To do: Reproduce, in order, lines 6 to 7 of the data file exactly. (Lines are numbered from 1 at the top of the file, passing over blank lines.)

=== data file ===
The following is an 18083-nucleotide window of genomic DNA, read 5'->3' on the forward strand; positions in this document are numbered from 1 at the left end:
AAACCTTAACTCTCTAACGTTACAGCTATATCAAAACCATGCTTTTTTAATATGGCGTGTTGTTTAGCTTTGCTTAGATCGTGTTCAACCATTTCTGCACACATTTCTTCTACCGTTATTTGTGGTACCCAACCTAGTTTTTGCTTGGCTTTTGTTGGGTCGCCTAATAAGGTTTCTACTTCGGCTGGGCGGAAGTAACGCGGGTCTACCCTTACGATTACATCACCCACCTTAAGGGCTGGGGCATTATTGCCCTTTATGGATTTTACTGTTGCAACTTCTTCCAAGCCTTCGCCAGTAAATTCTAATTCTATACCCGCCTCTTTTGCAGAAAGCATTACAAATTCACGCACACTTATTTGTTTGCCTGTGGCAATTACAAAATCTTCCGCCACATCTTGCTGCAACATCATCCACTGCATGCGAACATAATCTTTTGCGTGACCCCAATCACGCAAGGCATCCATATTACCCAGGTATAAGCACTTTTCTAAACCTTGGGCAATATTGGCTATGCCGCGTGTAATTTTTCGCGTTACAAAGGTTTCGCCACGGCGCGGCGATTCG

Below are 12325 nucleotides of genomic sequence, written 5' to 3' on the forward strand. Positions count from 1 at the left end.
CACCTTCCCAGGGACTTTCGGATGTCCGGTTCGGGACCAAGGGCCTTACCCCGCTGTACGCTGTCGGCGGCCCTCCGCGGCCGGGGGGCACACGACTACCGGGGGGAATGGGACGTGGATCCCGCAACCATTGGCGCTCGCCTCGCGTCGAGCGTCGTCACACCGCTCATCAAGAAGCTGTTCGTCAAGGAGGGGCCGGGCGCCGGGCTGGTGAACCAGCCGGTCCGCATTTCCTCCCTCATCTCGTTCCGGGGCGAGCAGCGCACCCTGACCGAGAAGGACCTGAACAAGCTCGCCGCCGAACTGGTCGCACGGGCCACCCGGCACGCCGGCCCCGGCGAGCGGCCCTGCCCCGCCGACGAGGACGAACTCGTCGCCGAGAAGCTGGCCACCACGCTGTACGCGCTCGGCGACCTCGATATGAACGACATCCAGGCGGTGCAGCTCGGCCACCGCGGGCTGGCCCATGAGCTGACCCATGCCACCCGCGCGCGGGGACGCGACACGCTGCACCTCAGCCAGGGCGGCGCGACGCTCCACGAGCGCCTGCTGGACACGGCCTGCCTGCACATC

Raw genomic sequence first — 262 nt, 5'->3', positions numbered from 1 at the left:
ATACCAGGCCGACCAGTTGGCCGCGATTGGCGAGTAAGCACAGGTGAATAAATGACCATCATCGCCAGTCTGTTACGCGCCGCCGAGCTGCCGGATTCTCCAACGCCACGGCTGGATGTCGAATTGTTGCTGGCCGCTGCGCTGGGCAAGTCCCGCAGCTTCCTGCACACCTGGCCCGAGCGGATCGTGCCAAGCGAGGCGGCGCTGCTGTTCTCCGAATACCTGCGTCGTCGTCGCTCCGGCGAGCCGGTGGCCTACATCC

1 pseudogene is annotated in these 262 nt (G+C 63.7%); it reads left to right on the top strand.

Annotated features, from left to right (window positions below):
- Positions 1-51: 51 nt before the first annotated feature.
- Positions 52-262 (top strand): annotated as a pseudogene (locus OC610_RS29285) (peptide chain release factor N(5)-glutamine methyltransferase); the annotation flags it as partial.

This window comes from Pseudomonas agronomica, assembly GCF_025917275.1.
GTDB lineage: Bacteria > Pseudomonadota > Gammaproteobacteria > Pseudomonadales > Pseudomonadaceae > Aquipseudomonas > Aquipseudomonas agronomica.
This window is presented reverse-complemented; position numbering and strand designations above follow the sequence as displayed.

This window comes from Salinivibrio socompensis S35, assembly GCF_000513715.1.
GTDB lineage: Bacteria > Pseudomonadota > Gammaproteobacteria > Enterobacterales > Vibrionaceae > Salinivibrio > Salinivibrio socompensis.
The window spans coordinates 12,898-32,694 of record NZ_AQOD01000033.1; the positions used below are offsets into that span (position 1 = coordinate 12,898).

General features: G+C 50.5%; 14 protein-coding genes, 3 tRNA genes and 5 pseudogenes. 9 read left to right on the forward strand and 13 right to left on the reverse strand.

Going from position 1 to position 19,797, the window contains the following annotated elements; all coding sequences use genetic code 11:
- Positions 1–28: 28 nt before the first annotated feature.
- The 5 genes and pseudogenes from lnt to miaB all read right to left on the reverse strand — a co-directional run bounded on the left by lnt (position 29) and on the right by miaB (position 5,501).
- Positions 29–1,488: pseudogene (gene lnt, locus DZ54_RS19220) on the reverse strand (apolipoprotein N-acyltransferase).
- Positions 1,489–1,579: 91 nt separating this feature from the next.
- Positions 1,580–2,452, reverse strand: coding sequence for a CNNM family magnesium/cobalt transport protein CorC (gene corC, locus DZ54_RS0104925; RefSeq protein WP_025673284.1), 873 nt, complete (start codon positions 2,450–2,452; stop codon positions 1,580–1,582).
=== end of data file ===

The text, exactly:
ATACCAGGCCGACCAGTTGGCCGCGATTGGCGAGTAAGCACAGGTGAATAAATGACCATCATCGCCAGTCTGTTACGCGCCGCCGAGCTGCCGGATTCTCCAACGCCACGGCTGGATGTCGAATTGTTGCTGGCCGCTGCGCTGGGCAAGTCCCGCAGCTTCCTGCACACCTGGCCCGAGCGGATCGTGCCAAGCGAGGCGGCGCTGCTGTTCTCCGAATACCTGCGTCGTCGTCGCTCCGGCGAGCCGGTGGCCTACATCC

1 pseudogene is annotated in these 262 nt (G+C 63.7%); it reads left to right on the top strand.